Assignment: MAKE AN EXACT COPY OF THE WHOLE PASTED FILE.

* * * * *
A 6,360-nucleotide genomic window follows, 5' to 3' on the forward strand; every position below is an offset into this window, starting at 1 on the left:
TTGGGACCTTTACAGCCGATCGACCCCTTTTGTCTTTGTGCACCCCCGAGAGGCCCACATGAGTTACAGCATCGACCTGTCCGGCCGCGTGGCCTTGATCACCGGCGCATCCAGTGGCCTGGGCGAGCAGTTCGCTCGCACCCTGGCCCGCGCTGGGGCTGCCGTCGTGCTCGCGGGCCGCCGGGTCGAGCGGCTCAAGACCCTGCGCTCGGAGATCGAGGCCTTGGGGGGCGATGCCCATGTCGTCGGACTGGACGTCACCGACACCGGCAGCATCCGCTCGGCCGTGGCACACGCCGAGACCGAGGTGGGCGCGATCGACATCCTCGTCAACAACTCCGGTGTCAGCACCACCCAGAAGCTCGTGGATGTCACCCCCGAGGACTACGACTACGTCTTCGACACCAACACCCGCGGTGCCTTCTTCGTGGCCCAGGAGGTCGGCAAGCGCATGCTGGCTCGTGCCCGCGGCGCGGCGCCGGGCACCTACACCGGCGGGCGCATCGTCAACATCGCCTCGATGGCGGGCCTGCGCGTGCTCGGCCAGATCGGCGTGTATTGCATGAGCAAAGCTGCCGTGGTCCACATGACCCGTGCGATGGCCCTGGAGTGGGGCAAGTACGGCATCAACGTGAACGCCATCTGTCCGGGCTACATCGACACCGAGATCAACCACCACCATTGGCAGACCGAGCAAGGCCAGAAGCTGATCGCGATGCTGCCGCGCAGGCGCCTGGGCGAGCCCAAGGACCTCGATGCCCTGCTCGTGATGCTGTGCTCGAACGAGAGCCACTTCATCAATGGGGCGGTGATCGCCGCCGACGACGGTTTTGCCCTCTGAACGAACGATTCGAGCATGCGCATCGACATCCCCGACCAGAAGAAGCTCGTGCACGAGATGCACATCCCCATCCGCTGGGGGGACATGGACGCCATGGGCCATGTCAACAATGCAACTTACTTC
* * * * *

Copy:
A 6,360-nucleotide genomic window follows, 5' to 3' on the forward strand; every position below is an offset into this window, starting at 1 on the left:
TTGGGACCTTTACAGCCGATCGACCCCTTTTGTCTTTGTGCACCCCCGAGAGGCCCACATGAGTTACAGCATCGACCTGTCCGGCCGCGTGGCCTTGATCACCGGCGCATCCAGTGGCCTGGGCGAGCAGTTCGCTCGCACCCTGGCCCGCGCTGGGGCTGCCGTCGTGCTCGCGGGCCGCCGGGTCGAGCGGCTCAAGACCCTGCGCTCGGAGATCGAGGCCTTGGGGGGCGATGCCCATGTCGTCGGACTGGACGTCACCGACACCGGCAGCATCCGCTCGGCCGTGGCACACGCCGAGACCGAGGTGGGCGCGATCGACATCCTCGTCAACAACTCCGGTGTCAGCACCACCCAGAAGCTCGTGGATGTCACCCCCGAGGACTACGACTACGTCTTCGACACCAACACCCGCGGTGCCTTCTTCGTGGCCCAGGAGGTCGGCAAGCGCATGCTGGCTCGTGCCCGCGGCGCGGCGCCGGGCACCTACACCGGCGGGCGCATCGTCAACATCGCCTCGATGGCGGGCCTGCGCGTGCTCGGCCAGATCGGCGTGTATTGCATGAGCAAAGCTGCCGTGGTCCACATGACCCGTGCGATGGCCCTGGAGTGGGGCAAGTACGGCATCAACGTGAACGCCATCTGTCCGGGCTACATCGACACCGAGATCAACCACCACCATTGGCAGACCGAGCAAGGCCAGAAGCTGATCGCGATGCTGCCGCGCAGGCGCCTGGGCGAGCCCAAGGACCTCGATGCCCTGCTCGTGATGCTGTGCTCGAACGAGAGCCACTTCATCAATGGGGCGGTGATCGCCGCCGACGACGGTTTTGCCCTCTGAACGAACGATTCGAGCATGCGCATCGACATCCCCGACCAGAAGAAGCTCGTGCACGAGATGCACATCCCCATCCGCTGGGGGGACATGGACGCCATGGGCCATGTCAACAATGCAACTTACTTC